Tuesday, 14 August 2018
Erica Burger, from Jabulani: Rural Health Foundation did a presentation on the work that Jabulani has been doing. All Jabulani programmes support Montessori principles and are all interlinked to serve the community. In the Zithulele village, Jabulani has created the following initiatives: General hospital support which hosts an ARV and TB programme, making chronic medication more accessible. Community based inclusive development which includes home visits where families are trained to work with cerebral palsy people and children with special needs. The livelihood supports people with disability, enabling these people to provide for their families by teaching them skills that can result in job creation or employment. ECD in the home, assists parents by enabling them to be involved with practical life activities through home visits. Montessori training in ECD centres ensures quality, holistic education for the community. The Jump Start initiative provides developmental skills for men who couldn’t complete their schooling, with mentorship provided by older men who teach skills and offer support. Erica concluded with the statement, ‘attitudes are contagious, is your attitude worth catching?’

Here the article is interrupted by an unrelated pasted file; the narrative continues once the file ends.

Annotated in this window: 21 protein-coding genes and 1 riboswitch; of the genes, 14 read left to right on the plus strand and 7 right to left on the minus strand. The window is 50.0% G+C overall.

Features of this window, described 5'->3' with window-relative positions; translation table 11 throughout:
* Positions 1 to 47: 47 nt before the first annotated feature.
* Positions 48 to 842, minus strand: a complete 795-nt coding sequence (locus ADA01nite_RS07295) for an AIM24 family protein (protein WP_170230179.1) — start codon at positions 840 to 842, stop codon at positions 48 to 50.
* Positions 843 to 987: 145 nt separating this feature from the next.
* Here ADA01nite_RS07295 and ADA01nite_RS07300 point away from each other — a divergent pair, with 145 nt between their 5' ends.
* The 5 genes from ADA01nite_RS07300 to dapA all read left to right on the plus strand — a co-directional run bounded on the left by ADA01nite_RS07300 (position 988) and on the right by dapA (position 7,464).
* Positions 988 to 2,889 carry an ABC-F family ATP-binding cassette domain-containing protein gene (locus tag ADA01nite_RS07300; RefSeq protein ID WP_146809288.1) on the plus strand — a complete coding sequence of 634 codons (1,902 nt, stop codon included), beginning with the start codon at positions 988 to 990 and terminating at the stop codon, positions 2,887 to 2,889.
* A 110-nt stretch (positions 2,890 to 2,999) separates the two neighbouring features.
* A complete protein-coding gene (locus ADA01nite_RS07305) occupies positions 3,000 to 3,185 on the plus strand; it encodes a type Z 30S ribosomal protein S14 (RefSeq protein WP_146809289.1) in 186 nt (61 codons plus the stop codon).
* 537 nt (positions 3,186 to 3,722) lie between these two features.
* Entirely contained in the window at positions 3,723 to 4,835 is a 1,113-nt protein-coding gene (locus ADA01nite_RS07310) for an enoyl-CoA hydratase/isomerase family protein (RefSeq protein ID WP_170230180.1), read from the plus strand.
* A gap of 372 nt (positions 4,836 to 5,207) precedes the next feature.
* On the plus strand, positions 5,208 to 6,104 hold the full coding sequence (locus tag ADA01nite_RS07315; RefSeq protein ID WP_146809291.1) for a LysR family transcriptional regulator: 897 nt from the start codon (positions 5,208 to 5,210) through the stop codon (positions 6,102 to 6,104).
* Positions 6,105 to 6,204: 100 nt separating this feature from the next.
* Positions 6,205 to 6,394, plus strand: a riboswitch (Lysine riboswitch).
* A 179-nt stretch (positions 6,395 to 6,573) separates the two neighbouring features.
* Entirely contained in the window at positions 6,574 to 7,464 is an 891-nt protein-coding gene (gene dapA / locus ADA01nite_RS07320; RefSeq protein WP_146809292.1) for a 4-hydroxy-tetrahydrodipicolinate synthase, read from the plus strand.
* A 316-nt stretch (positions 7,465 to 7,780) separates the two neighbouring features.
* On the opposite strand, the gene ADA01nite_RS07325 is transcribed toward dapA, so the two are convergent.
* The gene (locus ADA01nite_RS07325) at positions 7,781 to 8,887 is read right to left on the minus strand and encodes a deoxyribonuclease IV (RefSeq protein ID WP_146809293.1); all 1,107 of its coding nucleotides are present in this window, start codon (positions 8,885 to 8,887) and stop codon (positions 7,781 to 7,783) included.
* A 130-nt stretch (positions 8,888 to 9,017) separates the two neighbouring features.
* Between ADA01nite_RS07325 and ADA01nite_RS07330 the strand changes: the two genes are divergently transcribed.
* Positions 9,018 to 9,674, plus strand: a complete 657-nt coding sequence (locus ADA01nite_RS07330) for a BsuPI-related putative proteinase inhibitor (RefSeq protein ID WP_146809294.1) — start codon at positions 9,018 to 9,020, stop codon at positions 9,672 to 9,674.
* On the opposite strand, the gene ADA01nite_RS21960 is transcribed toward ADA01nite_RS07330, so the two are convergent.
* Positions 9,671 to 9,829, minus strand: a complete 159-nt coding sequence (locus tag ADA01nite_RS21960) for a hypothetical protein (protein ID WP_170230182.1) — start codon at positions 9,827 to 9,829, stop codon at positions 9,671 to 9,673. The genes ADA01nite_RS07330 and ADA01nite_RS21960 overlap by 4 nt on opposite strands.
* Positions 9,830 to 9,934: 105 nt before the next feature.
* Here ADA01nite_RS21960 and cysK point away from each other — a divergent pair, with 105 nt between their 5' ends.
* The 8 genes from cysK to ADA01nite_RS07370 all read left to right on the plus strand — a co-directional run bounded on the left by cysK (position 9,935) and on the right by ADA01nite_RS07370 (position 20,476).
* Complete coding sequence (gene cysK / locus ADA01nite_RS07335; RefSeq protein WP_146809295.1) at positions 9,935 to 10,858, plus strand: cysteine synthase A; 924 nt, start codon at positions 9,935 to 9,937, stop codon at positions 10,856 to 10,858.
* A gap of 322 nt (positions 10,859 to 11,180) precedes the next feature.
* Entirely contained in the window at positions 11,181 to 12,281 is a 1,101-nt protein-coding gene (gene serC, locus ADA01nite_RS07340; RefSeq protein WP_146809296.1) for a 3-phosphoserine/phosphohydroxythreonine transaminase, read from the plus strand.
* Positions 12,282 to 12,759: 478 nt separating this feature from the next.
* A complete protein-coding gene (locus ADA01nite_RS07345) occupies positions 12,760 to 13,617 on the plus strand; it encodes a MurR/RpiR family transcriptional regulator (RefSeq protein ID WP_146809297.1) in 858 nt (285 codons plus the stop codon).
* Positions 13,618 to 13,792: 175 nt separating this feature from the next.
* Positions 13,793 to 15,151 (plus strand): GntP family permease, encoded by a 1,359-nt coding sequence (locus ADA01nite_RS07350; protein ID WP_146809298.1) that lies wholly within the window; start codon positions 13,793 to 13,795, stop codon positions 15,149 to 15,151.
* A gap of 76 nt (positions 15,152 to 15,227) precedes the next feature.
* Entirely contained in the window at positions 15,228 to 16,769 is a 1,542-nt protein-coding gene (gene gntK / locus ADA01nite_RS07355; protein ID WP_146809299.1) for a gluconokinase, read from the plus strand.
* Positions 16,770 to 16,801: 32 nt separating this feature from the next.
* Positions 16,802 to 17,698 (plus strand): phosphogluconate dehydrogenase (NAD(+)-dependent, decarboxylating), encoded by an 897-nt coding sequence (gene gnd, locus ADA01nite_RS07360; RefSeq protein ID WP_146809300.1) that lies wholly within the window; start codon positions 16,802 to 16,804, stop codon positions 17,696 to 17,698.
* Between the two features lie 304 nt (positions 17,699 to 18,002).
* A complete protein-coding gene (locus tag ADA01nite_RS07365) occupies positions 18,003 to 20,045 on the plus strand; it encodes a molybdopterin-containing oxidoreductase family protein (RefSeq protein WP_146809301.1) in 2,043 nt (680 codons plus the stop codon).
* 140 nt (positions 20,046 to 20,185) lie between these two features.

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Tuesday, 14 August 2018
Designer of Educational Spaces, Benjamin Stahli from Switzerland ended the presentations for the day on Montessori Architecture Patterns. Benjamin spoke of the idea Arthur Waser’s notion of a blueprint for Montessori buildings. Upon observing Montessori schools globally, Benjamin noticed that although each building appeared to have nothing in common, he began to notice patterns between each building. One of these patterns were that the majority of the main entrances were east facing. This allowed children entering the school in the morning with a school bathed in sunlight, giving off positive energy. Benjamin pointed out that the project should cover all 4 planes of development and he looked at examples from at least 3 different continents. Benjamin broke down 28 patterns of Montessori architecture patterns.
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Monday, 13 August 2018